Texel sheep are named after the Dutch island where the breed was developed. Although the precise history is vague, it seems that they are of a short-tailed, hardy Northern European variety crossed with strains of English long-wool breeds that were brought to the island during the first half of the nineteenth century. Nowadays, Texels are found all over the UK (where this roving is from), as well as Australia, New Zealand, and North America -- they have experienced a surge of popularity over the past 60 years due to their muscular frame (a great benefit for the meat trade), but hand-spinners are well aware of the good quality of their wool.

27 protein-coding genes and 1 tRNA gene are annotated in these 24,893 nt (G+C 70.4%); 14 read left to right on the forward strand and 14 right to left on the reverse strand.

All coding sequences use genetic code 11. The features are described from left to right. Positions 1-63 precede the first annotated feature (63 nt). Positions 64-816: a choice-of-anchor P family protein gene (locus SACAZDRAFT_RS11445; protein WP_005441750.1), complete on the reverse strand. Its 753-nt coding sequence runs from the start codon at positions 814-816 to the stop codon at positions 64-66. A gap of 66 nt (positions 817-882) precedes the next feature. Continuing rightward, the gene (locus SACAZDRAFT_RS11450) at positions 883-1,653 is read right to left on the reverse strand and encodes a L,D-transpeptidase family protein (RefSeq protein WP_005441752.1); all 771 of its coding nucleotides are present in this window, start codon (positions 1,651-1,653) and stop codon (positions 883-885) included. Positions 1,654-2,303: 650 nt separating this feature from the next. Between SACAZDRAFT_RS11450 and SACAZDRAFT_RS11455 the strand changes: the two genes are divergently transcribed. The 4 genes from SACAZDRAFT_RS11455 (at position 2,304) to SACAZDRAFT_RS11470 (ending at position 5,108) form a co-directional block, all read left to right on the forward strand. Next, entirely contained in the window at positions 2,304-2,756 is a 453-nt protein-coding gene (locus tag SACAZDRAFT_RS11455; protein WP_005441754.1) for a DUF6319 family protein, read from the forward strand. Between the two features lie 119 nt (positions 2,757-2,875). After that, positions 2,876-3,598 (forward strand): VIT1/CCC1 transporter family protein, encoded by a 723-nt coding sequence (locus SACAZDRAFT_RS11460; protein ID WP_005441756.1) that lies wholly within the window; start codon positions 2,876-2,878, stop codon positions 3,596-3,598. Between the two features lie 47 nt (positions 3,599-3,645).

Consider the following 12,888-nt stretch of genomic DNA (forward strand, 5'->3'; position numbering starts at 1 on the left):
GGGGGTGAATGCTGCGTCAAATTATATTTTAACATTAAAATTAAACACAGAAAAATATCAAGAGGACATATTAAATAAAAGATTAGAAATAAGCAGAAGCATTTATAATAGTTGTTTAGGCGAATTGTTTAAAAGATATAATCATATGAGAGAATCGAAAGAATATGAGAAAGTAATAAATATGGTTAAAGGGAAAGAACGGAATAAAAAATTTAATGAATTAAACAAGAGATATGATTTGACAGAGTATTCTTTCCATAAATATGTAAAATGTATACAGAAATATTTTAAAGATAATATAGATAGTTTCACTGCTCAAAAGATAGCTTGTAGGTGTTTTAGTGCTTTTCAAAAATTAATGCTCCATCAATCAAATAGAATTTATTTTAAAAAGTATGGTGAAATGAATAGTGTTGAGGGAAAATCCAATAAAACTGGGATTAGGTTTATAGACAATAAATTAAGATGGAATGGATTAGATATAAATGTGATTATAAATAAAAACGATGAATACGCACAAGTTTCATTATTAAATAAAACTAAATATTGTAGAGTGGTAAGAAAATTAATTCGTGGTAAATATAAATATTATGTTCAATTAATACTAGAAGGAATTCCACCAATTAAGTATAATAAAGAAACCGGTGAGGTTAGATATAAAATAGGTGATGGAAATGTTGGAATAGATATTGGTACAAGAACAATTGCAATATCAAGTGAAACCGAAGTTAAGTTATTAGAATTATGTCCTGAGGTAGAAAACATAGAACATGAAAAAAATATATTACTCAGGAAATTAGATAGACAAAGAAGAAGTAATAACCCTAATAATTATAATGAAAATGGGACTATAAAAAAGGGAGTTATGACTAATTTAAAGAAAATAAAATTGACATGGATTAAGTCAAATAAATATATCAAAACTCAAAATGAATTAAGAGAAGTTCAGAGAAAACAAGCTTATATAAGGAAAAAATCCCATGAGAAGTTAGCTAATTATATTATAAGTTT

Texel staple length varies between 7 and 14cm. The fibres are about 31-35 microns across.
Natural white. Each bag contains 100g of wool.
Origin: United Kingdom